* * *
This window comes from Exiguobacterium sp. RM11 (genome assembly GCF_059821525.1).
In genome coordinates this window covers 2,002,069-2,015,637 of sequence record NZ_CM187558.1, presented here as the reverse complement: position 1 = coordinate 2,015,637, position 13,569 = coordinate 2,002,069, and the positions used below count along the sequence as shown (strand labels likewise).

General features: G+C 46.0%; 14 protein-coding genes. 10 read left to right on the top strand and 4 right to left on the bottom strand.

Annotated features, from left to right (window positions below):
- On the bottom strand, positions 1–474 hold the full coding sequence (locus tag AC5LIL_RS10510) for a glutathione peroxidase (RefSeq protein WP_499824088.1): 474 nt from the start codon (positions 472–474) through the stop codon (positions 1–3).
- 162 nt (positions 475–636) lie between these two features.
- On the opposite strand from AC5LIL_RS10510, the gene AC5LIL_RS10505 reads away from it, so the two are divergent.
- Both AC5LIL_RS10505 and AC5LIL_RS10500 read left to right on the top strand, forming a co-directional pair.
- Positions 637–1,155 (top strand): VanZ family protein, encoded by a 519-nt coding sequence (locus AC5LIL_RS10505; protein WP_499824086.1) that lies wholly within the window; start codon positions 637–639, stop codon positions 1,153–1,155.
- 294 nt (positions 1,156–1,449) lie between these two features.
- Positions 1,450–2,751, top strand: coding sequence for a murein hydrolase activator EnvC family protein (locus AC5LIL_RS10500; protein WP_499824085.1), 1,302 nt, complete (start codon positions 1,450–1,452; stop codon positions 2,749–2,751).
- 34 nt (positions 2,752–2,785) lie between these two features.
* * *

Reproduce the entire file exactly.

This window comes from Exiguobacterium sp. RM11 (genome assembly GCF_059821525.1).
In genome coordinates this window covers 2,002,069-2,015,637 of sequence record NZ_CM187558.1, presented here as the reverse complement: position 1 = coordinate 2,015,637, position 13,569 = coordinate 2,002,069, and the positions used below count along the sequence as shown (strand labels likewise).

General features: G+C 46.0%; 14 protein-coding genes. 10 read left to right on the top strand and 4 right to left on the bottom strand.

Annotated features, from left to right (window positions below):
- On the bottom strand, positions 1–474 hold the full coding sequence (locus tag AC5LIL_RS10510) for a glutathione peroxidase (RefSeq protein WP_499824088.1): 474 nt from the start codon (positions 472–474) through the stop codon (positions 1–3).
- 162 nt (positions 475–636) lie between these two features.
- On the opposite strand from AC5LIL_RS10510, the gene AC5LIL_RS10505 reads away from it, so the two are divergent.
- Both AC5LIL_RS10505 and AC5LIL_RS10500 read left to right on the top strand, forming a co-directional pair.
- Positions 637–1,155 (top strand): VanZ family protein, encoded by a 519-nt coding sequence (locus AC5LIL_RS10505; protein WP_499824086.1) that lies wholly within the window; start codon positions 637–639, stop codon positions 1,153–1,155.
- 294 nt (positions 1,156–1,449) lie between these two features.
- Positions 1,450–2,751, top strand: coding sequence for a murein hydrolase activator EnvC family protein (locus AC5LIL_RS10500; protein WP_499824085.1), 1,302 nt, complete (start codon positions 1,450–1,452; stop codon positions 2,749–2,751).
- 34 nt (positions 2,752–2,785) lie between these two features.